Now that they are living longer, solid organ transplant recipients (SOTRs) face an increased risk of dying from cancer.
The study published today in JAMA Oncology examined health records of 11,061 patients who had solid organ transplants in Ontario between 1991 and 2010. Solid organ transplants involve organs such as the heart, liver, lungs or kidneys, but not hollow organs such as intestines or non-solid tissues like bone marrow or blood.
Senior author Dr. Nancy Baxter, a colorectal surgeon at St. Michael’s Hospital and senior scientist at the Institute for Clinical Evaluative Sciences, said the study found nearly one-fifth of the deaths in this group were cancer-related: a rate nearly three times that of the non-transplant population.
Children with organ transplants had higher rates of cancer-related death when compared to the general transplant group. The risk was lower for patients over the age of 60; however cancer-related deaths were still much higher among this population.
When patients with pre-transplant cancers were excluded, the overall mortality rate was still twice as high when compared with the general population. Once a malignancy was diagnosed, transplant recipients were less likely to survive than non-transplant cancer patients.
“We know that solid organ transplant recipients have an increased incidence of malignancy after transplantation compared to the general population,” said Dr. Baxter. “But until now, studies have not separated deaths caused by recurrent pre-transplantation malignancies from deaths caused by new malignancies.”
Two-thirds of the cancer-related deaths in the study were linked to new malignant tumours or growths that appeared after a transplant. Skin cancer carried the highest risk of death – at 30 times higher in transplant recipients – followed by liver cancer and Non-Hodgkin’s Lymphoma.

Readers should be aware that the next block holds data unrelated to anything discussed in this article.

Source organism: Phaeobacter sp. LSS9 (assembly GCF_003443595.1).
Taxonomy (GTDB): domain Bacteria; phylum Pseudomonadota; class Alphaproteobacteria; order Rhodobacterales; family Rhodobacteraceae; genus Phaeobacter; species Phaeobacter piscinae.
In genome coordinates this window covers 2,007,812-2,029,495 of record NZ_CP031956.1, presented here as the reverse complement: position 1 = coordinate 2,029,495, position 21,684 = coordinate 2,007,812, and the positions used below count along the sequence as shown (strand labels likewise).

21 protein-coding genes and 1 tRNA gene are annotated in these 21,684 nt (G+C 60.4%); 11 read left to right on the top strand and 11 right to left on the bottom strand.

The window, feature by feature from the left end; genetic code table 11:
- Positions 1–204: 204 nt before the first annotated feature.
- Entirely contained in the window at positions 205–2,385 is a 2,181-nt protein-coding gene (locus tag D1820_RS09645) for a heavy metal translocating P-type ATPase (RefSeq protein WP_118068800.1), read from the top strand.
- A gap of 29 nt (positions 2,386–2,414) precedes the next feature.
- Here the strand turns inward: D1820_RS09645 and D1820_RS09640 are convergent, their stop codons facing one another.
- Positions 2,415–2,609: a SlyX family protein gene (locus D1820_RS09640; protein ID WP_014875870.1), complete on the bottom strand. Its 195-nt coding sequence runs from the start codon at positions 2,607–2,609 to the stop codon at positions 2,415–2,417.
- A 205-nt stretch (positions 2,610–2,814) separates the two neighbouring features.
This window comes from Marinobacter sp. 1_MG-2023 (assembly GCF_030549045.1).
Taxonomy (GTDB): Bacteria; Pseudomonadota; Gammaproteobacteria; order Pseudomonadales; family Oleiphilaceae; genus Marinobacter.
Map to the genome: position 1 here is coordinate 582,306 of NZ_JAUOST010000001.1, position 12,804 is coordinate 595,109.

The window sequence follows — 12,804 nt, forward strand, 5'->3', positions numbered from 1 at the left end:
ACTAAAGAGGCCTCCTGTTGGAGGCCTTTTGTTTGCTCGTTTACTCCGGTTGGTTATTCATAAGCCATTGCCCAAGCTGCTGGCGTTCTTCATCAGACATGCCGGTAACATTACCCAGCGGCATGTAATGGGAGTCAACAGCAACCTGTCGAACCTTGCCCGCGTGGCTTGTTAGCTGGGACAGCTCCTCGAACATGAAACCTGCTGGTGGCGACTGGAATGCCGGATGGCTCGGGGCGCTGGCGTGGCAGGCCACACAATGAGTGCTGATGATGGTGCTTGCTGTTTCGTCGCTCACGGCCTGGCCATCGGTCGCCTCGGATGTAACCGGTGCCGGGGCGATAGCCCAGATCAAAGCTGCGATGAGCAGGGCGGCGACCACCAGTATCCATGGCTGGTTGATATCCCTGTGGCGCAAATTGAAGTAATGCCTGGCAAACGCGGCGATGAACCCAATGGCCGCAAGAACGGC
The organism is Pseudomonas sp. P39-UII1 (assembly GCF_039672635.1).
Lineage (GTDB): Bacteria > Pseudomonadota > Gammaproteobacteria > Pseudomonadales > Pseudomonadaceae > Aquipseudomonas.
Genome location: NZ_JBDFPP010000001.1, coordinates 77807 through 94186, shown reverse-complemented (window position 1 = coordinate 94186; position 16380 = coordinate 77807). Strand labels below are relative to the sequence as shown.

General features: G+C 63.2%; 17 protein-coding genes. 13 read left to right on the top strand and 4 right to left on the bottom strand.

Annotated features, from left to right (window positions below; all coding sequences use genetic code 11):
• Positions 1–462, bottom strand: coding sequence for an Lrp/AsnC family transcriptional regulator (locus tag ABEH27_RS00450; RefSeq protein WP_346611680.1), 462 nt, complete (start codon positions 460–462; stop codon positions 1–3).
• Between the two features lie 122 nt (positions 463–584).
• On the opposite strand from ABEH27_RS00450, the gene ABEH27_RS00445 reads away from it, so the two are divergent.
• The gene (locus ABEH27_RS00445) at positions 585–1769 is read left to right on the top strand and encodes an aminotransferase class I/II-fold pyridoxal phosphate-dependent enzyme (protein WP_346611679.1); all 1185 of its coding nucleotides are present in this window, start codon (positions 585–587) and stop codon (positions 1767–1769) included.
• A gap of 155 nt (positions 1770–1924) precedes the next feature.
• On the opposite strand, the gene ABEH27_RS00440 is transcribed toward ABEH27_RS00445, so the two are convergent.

“There are many explanations for the increased cancer mortality seen in this population,” said Dr. Sergio Acuna, the study’s lead author and a postdoctorate student in clinical epidemiology and health care research at the University of Toronto and St. Michael’s. “For example, the immunosuppression needed for patients to not reject their transplanted organ enables cancers to take hold more aggressively. Further, once a malignancy is diagnosed, these patients may receive less aggressive cancer treatment because they have additional illnesses, as well as fears that transplant rejection may occur.”
The researchers noted that cancer incidence is expected to grow within this population over the next decade as the age of transplant recipients rises with improved survival post-transplant lengthening patient exposure to immunosuppression.
Transplant patients receive cancer screening and prevention recommendations similar to those for the general population, but the group’s significantly increased risk calls for a more targeted approach, the authors said.
“We suggest that ongoing screening strategies be more closely targeted to a patient’s history and specific cancer risk,” said Dr. Baxter. “Since the risk of death from cancer is very high for this population, we also recommend that health care providers counsel these patients to take every possible precaution to reduce their risk, including limiting sun exposure, quitting smoking, reducing alcohol consumption, improving diet and increasing physical activity.”